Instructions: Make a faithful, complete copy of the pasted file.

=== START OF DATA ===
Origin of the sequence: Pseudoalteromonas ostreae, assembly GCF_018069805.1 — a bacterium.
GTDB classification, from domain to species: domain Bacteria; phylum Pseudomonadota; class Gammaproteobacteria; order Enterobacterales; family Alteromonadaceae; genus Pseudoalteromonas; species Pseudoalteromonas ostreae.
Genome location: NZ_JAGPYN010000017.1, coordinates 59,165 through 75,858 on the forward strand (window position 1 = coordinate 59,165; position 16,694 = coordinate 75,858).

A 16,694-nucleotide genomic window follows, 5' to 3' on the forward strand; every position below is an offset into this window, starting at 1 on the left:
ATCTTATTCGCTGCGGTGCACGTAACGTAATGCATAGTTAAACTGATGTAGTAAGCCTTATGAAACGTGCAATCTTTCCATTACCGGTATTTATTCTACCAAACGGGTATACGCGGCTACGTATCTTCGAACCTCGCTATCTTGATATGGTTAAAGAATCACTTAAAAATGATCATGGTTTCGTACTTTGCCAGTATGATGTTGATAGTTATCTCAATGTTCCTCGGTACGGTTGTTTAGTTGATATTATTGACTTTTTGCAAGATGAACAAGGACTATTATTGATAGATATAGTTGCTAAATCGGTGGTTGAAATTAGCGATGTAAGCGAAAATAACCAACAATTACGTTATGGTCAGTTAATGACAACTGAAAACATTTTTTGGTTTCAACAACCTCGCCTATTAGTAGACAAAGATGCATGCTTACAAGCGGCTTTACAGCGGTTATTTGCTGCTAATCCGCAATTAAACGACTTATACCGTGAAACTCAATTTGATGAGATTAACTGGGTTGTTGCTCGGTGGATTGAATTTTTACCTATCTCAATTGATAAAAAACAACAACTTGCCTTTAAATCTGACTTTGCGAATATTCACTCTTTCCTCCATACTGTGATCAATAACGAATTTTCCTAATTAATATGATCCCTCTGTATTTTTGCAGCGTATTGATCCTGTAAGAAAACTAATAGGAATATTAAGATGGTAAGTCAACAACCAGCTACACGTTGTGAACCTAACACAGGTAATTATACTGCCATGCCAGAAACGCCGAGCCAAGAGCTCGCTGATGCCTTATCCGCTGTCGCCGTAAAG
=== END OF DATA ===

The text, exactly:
Origin of the sequence: Pseudoalteromonas ostreae, assembly GCF_018069805.1 — a bacterium.
GTDB classification, from domain to species: domain Bacteria; phylum Pseudomonadota; class Gammaproteobacteria; order Enterobacterales; family Alteromonadaceae; genus Pseudoalteromonas; species Pseudoalteromonas ostreae.
Genome location: NZ_JAGPYN010000017.1, coordinates 59,165 through 75,858 on the forward strand (window position 1 = coordinate 59,165; position 16,694 = coordinate 75,858).

A 16,694-nucleotide genomic window follows, 5' to 3' on the forward strand; every position below is an offset into this window, starting at 1 on the left:
ATCTTATTCGCTGCGGTGCACGTAACGTAATGCATAGTTAAACTGATGTAGTAAGCCTTATGAAACGTGCAATCTTTCCATTACCGGTATTTATTCTACCAAACGGGTATACGCGGCTACGTATCTTCGAACCTCGCTATCTTGATATGGTTAAAGAATCACTTAAAAATGATCATGGTTTCGTACTTTGCCAGTATGATGTTGATAGTTATCTCAATGTTCCTCGGTACGGTTGTTTAGTTGATATTATTGACTTTTTGCAAGATGAACAAGGACTATTATTGATAGATATAGTTGCTAAATCGGTGGTTGAAATTAGCGATGTAAGCGAAAATAACCAACAATTACGTTATGGTCAGTTAATGACAACTGAAAACATTTTTTGGTTTCAACAACCTCGCCTATTAGTAGACAAAGATGCATGCTTACAAGCGGCTTTACAGCGGTTATTTGCTGCTAATCCGCAATTAAACGACTTATACCGTGAAACTCAATTTGATGAGATTAACTGGGTTGTTGCTCGGTGGATTGAATTTTTACCTATCTCAATTGATAAAAAACAACAACTTGCCTTTAAATCTGACTTTGCGAATATTCACTCTTTCCTCCATACTGTGATCAATAACGAATTTTCCTAATTAATATGATCCCTCTGTATTTTTGCAGCGTATTGATCCTGTAAGAAAACTAATAGGAATATTAAGATGGTAAGTCAACAACCAGCTACACGTTGTGAACCTAACACAGGTAATTATACTGCCATGCCAGAAACGCCGAGCCAAGAGCTCGCTGATGCCTTATCCGCTGTCGCCGTAAAG